Laives

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Laives
Comune
Comune di Laives
Gemeinde Leifers
Panorama of Laives.
Panorama of Laives.
Laives is located in Italy
Laives
Laives
Location of Laives in Italy
Coordinates: 46°26′N 11°20′E / 46.433°N 11.333°E / 46.433; 11.333Coordinates: 46°26′N 11°20′E / 46.433°N 11.333°E / 46.433; 11.333
Country Italy
Region Trentino-Alto Adige/Südtirol
Province South Tyrol (BZ)
Frazioni Pineta (Steinmannwald), La Costa (Seit), San Giacomo (St. Jakob)
Government
 • Mayor Liliana Di Fede
Area
 • Total 24.3 km2 (9.4 sq mi)
Elevation 258 m (846 ft)
Population (Nov. 2010)[1]
 • Total 17,168
 • Density 710/km2 (1,800/sq mi)
Demonym Italian: Laivesotti
German: Leiferer
Time zone CET (UTC+1)
 • Summer (DST) CEST (UTC+2)
Postal code 39055
Dialing code 0471
Website Official website

Laives (German: Leifers) is a town and a comune (municipality) in South Tyrol in northern Italy, located about 8 km south of the city of Bolzano. It is one of only five mainly Italian speaking municipalities in South Tyrol, and the fourth largest municipality in the province.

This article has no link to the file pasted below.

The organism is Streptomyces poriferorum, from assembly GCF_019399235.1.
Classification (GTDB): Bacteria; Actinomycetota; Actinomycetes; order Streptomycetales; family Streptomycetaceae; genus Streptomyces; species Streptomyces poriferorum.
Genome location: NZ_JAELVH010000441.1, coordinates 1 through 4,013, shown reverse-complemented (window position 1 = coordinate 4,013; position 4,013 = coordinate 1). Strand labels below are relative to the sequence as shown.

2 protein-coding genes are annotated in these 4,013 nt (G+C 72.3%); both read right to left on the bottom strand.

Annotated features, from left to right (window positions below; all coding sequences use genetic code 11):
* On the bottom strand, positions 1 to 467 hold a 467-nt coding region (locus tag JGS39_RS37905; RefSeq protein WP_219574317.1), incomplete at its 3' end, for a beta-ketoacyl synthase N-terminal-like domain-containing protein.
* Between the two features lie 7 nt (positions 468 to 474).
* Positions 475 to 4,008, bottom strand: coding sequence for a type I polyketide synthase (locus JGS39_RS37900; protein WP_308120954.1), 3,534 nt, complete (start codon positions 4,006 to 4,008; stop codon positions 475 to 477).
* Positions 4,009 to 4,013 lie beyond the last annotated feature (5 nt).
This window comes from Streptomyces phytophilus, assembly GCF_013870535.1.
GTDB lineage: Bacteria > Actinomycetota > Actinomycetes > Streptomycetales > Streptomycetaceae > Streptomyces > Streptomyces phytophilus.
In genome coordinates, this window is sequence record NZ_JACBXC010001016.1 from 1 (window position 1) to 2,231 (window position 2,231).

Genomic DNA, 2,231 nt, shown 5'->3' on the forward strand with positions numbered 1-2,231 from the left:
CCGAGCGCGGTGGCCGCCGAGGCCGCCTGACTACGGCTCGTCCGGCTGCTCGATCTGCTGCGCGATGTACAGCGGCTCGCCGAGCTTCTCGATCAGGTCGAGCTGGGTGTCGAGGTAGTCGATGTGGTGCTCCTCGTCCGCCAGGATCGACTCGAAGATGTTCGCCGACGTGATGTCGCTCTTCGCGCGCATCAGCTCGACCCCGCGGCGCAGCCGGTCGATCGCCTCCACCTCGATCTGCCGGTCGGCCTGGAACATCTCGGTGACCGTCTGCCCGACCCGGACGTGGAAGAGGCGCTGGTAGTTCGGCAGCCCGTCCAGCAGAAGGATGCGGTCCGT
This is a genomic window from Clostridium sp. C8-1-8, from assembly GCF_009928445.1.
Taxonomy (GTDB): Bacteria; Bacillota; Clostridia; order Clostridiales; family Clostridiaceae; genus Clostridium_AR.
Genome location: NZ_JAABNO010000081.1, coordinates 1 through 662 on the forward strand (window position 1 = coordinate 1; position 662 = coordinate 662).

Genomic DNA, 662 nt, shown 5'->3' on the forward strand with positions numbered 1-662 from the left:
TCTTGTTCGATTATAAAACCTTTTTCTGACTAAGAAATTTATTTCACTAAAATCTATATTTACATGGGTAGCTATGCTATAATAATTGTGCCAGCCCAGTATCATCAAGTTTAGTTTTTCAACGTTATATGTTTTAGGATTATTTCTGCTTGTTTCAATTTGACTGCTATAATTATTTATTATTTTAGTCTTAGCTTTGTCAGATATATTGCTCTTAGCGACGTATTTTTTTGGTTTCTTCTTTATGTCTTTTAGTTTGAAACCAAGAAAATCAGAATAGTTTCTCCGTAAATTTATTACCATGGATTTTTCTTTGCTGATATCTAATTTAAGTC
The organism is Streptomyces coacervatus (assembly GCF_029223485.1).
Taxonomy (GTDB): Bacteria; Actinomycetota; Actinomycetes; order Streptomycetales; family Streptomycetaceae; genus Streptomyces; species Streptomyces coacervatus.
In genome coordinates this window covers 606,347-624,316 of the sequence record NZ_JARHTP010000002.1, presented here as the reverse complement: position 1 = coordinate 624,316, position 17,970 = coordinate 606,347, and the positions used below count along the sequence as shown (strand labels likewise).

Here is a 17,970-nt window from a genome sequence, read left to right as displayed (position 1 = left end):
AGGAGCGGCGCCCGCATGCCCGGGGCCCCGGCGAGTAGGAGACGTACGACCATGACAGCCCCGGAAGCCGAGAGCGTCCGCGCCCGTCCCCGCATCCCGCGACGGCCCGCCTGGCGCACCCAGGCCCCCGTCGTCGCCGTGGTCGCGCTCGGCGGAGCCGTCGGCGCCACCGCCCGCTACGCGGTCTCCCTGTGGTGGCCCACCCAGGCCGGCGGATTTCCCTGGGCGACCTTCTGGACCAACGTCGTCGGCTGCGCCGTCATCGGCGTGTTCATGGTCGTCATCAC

Geography[edit]

As of November 30, 2010, it had a population of 17,168 and an area of 24.3 km².[1]

Frazioni[edit]

The municipality contains the frazioni (subdivisions) Pineta (Steinmannwald), La Costa (Seit) and San Giacomo (St. Jakob)

History[edit]

Coat-of-arms[edit]

The emblem consists of an argent pile, with concave sides on azure and a chapel on a mountain of gules. The sign, similar to that of the Counts of Lichtenstein who lived in the castle on Mount Köfele, represents the church of Peterköfele. The emblem was adopted in 1970. [2]

Society[edit]

Linguistic distribution[edit]

According to the 2011 census, 71.50% of the population speak Italian, 27.99% German and 0.51% Ladin as first language.[3]

Language 2001[4] 2011[3]
German 29.07% 27.99%
Italian 70.42% 71.50%
Ladin 0.51% 0.51%

References[edit]

  1. ^ a b All demographics and other statistics: Italian statistical institute Istat.
  2. ^ Heraldry of the World: Laives
  3. ^ a b "Volkszählung 2011/Censimento della popolazione 2011". astat info (Provincial Statistics Institute of the Autonomous Province of South Tyrol) (38): 6–7. June 2012. Retrieved 2012-06-14. 
  4. ^ Oscar Benvenuto (ed.): "South Tyrol in Figures 2008", Provincial Statistics Institute of the Autonomous Province of South Tyrol, Bozen/Bolzano 2007, p. 17, table 10

External links[edit]